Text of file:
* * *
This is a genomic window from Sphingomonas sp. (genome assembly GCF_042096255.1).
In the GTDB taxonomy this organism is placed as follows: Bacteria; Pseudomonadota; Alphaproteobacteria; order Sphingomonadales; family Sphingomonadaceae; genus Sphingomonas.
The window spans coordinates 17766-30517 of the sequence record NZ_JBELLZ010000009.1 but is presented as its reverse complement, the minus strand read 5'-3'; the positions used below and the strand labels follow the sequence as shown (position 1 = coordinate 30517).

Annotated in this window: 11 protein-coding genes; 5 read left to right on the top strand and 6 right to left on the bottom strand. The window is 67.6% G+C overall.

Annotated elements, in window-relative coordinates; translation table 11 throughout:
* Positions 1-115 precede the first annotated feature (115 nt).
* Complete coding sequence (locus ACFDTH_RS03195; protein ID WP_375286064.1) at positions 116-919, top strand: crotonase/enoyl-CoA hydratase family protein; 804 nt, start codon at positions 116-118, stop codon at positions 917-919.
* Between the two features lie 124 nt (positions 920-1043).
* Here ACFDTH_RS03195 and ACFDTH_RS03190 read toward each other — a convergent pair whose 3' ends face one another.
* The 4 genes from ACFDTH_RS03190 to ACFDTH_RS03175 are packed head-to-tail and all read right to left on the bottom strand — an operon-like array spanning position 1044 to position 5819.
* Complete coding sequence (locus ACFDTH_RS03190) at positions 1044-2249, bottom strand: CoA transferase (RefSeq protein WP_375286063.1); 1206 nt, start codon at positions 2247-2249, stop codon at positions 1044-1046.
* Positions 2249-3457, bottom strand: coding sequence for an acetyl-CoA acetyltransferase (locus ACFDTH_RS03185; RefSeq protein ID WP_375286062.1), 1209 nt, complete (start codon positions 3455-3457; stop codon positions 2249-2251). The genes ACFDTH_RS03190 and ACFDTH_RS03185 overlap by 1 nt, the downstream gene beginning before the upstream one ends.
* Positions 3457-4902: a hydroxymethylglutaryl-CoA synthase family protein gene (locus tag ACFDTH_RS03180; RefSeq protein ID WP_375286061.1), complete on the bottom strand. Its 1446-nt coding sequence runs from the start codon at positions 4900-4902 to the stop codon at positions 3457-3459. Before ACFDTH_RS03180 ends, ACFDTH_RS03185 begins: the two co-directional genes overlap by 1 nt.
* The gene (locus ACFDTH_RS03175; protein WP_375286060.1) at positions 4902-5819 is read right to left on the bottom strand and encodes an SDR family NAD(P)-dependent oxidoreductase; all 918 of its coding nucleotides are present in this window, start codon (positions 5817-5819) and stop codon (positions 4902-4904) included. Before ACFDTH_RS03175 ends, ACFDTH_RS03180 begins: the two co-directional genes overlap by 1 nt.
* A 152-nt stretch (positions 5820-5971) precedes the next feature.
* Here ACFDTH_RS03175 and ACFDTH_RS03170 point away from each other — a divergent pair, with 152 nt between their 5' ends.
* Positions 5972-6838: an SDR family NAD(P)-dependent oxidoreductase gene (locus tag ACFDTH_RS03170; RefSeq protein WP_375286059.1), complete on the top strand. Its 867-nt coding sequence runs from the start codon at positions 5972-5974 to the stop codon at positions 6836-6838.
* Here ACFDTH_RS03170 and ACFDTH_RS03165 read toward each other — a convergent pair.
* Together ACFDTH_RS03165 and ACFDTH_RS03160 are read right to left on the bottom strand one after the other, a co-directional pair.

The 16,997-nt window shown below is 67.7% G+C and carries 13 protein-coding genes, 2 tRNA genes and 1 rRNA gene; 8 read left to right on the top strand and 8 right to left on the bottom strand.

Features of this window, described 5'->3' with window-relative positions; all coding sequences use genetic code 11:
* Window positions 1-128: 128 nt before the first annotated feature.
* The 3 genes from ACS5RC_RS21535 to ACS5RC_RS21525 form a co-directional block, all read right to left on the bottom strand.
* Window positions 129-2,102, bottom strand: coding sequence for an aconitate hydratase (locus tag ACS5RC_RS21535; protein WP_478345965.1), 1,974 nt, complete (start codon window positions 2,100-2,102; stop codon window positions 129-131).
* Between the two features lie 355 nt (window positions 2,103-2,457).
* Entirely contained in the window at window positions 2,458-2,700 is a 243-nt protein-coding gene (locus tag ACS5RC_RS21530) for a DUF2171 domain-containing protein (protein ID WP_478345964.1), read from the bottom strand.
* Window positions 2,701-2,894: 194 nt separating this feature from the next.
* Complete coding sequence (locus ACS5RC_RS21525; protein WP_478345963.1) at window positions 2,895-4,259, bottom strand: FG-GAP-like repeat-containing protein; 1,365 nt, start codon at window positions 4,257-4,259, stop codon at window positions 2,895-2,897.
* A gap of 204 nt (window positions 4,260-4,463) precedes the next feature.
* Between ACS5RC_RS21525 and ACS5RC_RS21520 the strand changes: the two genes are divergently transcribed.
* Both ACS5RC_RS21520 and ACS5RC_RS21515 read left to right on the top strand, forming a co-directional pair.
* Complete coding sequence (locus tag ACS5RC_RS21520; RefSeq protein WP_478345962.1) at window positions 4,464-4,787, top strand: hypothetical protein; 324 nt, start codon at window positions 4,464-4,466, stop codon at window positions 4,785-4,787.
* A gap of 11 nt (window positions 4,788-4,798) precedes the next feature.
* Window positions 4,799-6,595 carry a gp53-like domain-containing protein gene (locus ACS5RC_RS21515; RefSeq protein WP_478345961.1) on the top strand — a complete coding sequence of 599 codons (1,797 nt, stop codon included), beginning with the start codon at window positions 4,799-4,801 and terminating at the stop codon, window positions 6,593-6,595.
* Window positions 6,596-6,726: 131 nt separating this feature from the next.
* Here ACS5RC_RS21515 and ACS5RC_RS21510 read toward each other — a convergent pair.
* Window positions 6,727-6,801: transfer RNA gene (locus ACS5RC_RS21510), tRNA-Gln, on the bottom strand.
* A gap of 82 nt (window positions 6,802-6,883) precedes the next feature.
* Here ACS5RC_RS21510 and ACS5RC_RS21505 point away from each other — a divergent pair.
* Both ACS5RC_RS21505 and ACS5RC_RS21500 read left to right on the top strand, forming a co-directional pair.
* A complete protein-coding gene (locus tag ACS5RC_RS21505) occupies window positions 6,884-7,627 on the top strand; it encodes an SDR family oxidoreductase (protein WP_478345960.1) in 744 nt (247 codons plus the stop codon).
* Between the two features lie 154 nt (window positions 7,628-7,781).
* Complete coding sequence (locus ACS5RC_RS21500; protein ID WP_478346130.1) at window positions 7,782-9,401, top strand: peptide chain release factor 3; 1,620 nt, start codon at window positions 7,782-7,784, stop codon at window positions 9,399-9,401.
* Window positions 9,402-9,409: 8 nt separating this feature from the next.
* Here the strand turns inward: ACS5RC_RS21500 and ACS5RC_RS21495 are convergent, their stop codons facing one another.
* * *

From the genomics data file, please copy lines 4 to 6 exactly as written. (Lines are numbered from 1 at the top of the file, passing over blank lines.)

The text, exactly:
Annotated in this window: 11 protein-coding genes; 5 read left to right on the top strand and 6 right to left on the bottom strand. The window is 67.6% G+C overall.

Annotated elements, in window-relative coordinates; translation table 11 throughout:
* Positions 1-115 precede the first annotated feature (115 nt).